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The Fight for $15: Campaign for Living Wage Readies National Push

'Nobody should have to struggle on poverty wages just to satisfy big corporations’ endless thirst for profits.'

Jon Queally, staff writer

The push for a true living wage—not $8.25, not $9.50, not $10.10, but an hourly wage of $15—wants to go national.

Following the victory of a $15 established hourly wage in the Washington state city of Seatac in November, coupled with the win of Kshama Sawant who ran for Seattle City Council as a Socialist Alternative candidate and a growing national movement led by low-wage retail and fast-food workers, organizers behind the '15Now Campaign' think the moment is now right to connect those across the country who are boldly calling for such an increase.

“Good jobs are disappearing while the wealthiest 1% are taking an unprecedented share of the national income," says Sawant who plans to fight for the $15 wage in Seattle where newly elected Mayor Ed Murray has also endorsed the idea.

"Nobody should have to struggle on poverty wages just to satisfy big corporations’ endless thirst for profits," she continued. "Fast food and low wage workers are rising up demanding a $15/hour minimum wage. Let’s unite in the Fight for $15 and win an historic victory for working people.”

In statement announcing their new campaign, organizers said they will focus on Seattle as an immediate testing ground, but consider their push a national one.

"A $15 minimum wage in Seattle will set an example that working people and unions across the country would likely be inspired to follow,"  the campaign said in their official announcement. "In order to counter the resistance from corporate America, 15now.org appeals to people to get involved and join the fight. At 15now.org, people can donate $15/month, add your name to a list of endorsers, and sign up to volunteer."

The group plans to hold an initial rally in Seattle on Sunday, January 12th to publicly launch their campaign but acknowledges real progress will only come if they can help "build a massive grassroots campaign with local neighborhood and campus groups, town hall meetings, mass rallies, and strikes."

Though seen as politically unrealistic by many, organizers and propopents of a $15 wage say the economic data is clearly on their side. According to the group:

  • In 2012, the real median household income was 8.3% lower than it was in 2007, according to U.S. Census Bureau figures.
  • Low-wage jobs accounted for only 21% of recession losses, while 58% of new jobs created between 2010 and 2012 were low-wage, according to the National Employment Law Project.
  • A record 46.5 million people were living in poverty in the U.S. in 2013 according to the Census Bureau.
  • Despite high unemployment and the weakest recovery since World War II, the stock market and corporate profits reached record highs in 2013.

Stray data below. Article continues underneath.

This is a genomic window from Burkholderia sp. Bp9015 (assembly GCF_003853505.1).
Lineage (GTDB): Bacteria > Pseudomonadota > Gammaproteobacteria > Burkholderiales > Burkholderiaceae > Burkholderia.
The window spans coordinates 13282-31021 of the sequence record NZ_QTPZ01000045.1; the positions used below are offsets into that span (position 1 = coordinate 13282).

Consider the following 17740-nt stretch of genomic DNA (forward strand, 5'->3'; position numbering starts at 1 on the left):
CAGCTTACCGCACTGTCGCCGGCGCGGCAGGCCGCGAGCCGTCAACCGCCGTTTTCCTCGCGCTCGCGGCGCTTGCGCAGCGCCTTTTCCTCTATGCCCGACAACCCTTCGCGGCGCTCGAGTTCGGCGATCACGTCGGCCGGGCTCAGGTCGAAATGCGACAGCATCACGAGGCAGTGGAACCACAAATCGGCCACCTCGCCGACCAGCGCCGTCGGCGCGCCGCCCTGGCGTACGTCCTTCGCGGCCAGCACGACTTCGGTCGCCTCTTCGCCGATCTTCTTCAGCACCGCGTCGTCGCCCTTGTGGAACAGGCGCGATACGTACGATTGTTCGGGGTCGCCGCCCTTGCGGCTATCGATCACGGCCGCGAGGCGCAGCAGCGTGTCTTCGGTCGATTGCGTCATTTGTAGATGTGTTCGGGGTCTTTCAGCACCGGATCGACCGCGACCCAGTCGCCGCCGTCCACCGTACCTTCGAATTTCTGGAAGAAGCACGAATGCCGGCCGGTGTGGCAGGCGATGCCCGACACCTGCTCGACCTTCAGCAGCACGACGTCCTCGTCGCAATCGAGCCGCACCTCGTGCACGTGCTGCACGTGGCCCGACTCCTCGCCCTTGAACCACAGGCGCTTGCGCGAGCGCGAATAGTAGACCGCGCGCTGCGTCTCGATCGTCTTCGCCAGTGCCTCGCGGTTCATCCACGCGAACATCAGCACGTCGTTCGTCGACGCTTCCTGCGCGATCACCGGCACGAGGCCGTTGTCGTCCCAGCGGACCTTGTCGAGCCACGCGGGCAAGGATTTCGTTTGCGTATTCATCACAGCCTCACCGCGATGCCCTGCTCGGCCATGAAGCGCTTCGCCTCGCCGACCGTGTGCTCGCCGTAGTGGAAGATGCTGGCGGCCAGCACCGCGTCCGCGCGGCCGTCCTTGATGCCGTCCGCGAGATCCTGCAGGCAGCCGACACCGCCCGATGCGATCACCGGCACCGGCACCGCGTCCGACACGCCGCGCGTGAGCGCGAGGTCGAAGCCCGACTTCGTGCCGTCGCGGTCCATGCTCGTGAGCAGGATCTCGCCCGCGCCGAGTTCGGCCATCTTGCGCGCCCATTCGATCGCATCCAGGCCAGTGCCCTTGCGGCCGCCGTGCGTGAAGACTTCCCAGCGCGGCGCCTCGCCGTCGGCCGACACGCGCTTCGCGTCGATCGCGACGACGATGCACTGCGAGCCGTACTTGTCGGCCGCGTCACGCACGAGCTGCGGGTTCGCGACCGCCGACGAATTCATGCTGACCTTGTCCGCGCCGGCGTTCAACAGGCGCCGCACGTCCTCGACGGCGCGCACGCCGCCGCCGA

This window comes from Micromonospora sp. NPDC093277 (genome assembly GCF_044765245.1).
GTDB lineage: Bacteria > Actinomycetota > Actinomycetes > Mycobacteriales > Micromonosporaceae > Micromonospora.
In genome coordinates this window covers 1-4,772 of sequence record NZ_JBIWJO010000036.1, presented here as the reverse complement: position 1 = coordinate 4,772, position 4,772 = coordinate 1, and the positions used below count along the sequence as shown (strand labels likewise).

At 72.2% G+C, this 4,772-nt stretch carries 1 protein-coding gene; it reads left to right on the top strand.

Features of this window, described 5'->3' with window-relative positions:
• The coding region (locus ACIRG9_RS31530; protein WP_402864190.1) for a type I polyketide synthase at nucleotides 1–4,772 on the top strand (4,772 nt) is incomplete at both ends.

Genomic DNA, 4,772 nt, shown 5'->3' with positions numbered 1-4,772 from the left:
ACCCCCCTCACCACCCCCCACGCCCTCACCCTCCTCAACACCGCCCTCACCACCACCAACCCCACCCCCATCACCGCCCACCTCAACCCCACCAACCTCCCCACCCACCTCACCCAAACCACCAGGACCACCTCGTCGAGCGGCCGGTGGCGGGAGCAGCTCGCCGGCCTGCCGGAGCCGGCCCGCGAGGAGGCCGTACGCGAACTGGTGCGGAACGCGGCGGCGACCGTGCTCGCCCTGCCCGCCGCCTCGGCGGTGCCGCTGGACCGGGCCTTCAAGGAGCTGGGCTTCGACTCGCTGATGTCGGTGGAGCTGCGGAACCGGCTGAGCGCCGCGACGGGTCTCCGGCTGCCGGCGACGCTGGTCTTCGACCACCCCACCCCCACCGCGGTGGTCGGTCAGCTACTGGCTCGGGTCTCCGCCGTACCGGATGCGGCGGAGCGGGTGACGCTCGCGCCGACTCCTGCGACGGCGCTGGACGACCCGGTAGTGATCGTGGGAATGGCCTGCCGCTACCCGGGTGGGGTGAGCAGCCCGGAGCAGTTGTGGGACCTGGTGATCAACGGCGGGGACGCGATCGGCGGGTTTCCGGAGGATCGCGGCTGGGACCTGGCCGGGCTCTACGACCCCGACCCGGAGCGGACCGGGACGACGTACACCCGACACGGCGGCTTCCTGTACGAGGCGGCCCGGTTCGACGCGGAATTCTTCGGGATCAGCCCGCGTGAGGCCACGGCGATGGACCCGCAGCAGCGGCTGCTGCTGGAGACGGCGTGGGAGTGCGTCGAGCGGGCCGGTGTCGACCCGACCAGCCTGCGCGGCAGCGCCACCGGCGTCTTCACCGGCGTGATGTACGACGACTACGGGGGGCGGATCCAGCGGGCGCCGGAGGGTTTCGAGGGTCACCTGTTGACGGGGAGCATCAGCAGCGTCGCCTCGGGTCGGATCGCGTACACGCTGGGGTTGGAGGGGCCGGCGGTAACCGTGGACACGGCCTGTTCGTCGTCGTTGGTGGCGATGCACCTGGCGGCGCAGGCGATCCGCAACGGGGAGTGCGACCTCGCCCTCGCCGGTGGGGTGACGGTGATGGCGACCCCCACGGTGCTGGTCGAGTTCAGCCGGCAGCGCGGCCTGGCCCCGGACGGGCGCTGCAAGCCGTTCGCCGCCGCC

• According to one study, 95% of the gains of the economic recovery have gone to the richest 1%.
  • If the minimum wage had kept up with productivity gains since 1968, it would be $21.72.

As consumer advocate and former presidential candidate Ralph Nader argued earlier this year, polling shows that the public widely approves of an increased federal wage and despite objections from the large corporate employers—whose executives have seen their salaries skyrocket over the decades—raising worker pay would both stimulate the overall economy and address the widespread inequities that continue to hinder shared productivity gains. As Nader wrote:

The first step in addressing the issue of income inequality in the United States is raising the federal minimum wage. President Obama recently called for raising the minimum wage to $9 an hour by 2015. (Candidate Obama in 2008 supported raising the minimum wage to $9.50 by 2011.) But $9 is far too little -- if adjusted for inflation based on the 1968 level, workers making the federal minimum wage would be making at least $10.50 an hour today. According to a recent Gallup poll, over 70 percent of the American public support raising the minimum wage. Many economists agree that it would stimulate the economy through larger sales volume, not harm it. Large companies such as Walmart and McDonald's (who employ over two-thirds of low wage workers) have profited off the backs of the working poor far too long.

And those at '15Now' say that as the wealthiest nation in world history, there is no doubt the U.S. as a whole has the resources to provide every worker a decent standard of living. "Every worker deserves a living wage – no one should have to live in poverty if they work a full-time job (or jobs)."

Find the '@FifteenNow' campaign and follow their work on Twitter.

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